Dominicans accused of trafficking heroin and cocaine for text messages in candy store

NEW YORK. –  Federal anti-drug agents and local police officers captured six Dominicans led by Ariel Tavarez (Mike), 38, and accused them of belonging to a drug gang that trafficked heroin and cocaine through text messages, having as “ punto ”a candy store known as“ Mike´s Candy Shop ”in Manhattan.

Tavarez, who was arrested along with five other members of the band, Christian Báez, Luis Mesón, Gregory Martínez, Kevin Grullon, and Jeffrey Ureña, all, formally accused Thursday in the Federal Court of the Southern District, resided in Pennsylvania, where He was traveling to New York to be in charge of drug operations.

The investigation broke up with Tavarez and his group, after one of the addicts who bought him drugs was found dead by an overdose of heroin mixed with cocaine, according to the record.

The drug delivery orders were made by text messages to a centralized telephone number and called “Candy Shop Number”.

The clients met with Báez, Mesón, Grullón and Ureña, who acted as messengers, to receive the requested drugs.

Unlike a normal candy store, “Mike’s Candy Shop” operated seven days a week at night and until noon, between 6:00 p.m. to 12:00 noon, except for the most important holidays, as Thanksgiving, Good Night and Labor Day.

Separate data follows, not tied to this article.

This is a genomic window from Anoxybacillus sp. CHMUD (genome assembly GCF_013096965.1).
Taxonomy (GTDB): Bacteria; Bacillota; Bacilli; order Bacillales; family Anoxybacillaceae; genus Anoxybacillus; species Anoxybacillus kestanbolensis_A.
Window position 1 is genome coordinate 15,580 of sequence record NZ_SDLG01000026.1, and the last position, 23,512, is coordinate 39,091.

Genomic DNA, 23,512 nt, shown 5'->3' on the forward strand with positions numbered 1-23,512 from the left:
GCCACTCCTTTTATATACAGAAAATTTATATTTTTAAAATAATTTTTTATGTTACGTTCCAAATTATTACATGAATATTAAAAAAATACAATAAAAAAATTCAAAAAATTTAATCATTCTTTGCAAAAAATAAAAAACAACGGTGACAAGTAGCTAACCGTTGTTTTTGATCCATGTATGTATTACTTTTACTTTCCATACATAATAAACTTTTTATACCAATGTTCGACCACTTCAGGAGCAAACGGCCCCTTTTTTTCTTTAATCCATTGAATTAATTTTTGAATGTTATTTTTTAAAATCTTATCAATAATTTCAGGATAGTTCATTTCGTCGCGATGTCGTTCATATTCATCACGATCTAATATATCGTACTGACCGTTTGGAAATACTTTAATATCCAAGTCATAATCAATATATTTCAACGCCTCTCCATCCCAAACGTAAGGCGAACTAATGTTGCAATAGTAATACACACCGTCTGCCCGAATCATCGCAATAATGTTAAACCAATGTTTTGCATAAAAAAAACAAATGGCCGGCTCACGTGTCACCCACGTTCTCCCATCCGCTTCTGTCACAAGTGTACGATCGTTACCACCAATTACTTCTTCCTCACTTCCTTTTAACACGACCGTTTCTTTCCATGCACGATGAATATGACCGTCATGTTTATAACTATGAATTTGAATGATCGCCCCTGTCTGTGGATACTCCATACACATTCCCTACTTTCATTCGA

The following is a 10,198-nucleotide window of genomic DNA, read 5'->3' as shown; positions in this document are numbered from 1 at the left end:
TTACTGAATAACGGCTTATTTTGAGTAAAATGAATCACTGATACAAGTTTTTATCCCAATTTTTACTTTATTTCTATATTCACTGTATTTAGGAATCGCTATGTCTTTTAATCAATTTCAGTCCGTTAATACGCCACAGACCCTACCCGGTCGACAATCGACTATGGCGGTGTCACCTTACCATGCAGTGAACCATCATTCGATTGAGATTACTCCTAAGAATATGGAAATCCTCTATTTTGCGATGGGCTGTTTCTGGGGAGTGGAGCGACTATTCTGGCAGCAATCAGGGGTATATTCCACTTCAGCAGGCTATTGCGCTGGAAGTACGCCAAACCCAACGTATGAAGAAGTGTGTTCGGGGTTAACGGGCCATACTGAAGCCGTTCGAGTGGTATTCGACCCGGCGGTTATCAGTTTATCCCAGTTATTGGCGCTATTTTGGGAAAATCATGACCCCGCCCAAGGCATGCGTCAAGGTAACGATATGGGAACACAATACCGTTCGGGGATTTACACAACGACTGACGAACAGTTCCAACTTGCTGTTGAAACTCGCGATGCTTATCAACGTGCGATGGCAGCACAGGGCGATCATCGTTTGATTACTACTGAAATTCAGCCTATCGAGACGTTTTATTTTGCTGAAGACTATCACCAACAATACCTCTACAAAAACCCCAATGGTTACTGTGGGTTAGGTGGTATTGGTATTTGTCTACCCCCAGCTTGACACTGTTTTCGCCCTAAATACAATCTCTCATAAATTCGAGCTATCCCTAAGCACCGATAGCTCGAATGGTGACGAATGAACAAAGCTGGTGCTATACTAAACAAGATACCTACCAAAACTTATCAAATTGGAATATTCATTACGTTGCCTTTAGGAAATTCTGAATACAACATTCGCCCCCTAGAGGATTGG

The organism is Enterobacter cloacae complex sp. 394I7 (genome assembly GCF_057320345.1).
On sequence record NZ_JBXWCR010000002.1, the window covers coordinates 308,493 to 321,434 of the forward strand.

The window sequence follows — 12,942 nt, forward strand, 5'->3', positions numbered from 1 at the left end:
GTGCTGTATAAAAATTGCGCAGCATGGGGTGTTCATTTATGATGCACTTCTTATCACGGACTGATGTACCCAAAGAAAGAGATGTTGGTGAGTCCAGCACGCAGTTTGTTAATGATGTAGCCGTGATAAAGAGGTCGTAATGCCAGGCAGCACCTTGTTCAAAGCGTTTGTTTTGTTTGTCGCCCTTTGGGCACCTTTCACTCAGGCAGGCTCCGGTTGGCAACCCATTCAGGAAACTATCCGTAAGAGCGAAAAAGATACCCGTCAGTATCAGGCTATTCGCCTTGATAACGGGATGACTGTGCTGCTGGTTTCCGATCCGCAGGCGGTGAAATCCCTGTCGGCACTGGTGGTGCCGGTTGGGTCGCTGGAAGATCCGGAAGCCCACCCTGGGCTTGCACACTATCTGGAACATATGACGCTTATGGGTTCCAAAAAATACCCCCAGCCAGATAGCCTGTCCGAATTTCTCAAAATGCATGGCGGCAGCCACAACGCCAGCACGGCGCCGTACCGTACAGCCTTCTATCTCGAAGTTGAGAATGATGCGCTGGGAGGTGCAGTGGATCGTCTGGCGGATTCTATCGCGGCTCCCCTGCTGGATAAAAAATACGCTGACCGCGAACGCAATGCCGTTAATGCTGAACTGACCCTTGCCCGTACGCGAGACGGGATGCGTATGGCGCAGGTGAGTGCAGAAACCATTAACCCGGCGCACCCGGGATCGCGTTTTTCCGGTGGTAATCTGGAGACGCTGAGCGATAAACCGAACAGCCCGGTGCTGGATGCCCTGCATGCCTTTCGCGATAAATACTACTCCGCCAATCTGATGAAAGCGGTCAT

The defendants distributed and delivered dozens of kilos of heroin and cocaine throughout New York City, prosecutors said, and evaded arrest, selling them to addicts to whom regular customers recommended.

The feds learned about the drug trafficking operation after an addict was found dead by a heroin and cocaine overdose in Manhattan on December 16, 2018.

Police say they found empty vials with colored caps, which had the “Mike’s Candy Shop” brand, and the victim’s cell phone with text messages to the number used for drug orders.

The deceased addict had asked Tavarez for narcotics on several occasions, including the day before the overdose, from which he died.

A “shirt” was an order for a vial of cocaine, while a “book” was the key word for ten envelopes of glass heroin, since the band made asking for narcotics as easy as ordering pizzas.

Authorities said new customers needed a referral from an existing buyer before an order was taken or a delivery was made.

The phone number was changed periodically for security reasons, and the band often used coded language when talking about dirty business.

An undercover officer, despite the precautions taken by the operation, bought heroin and cocaine on January 10, 2019, just weeks after the addict died.

Prosecutors say the drug traffickers had half a dozen bank accounts that were seized along with the material assets acquired by the defendants.

The six are charged with a conspiracy charge to distribute heroin and cocaine.

If convicted, they face up to 10 years in jail.

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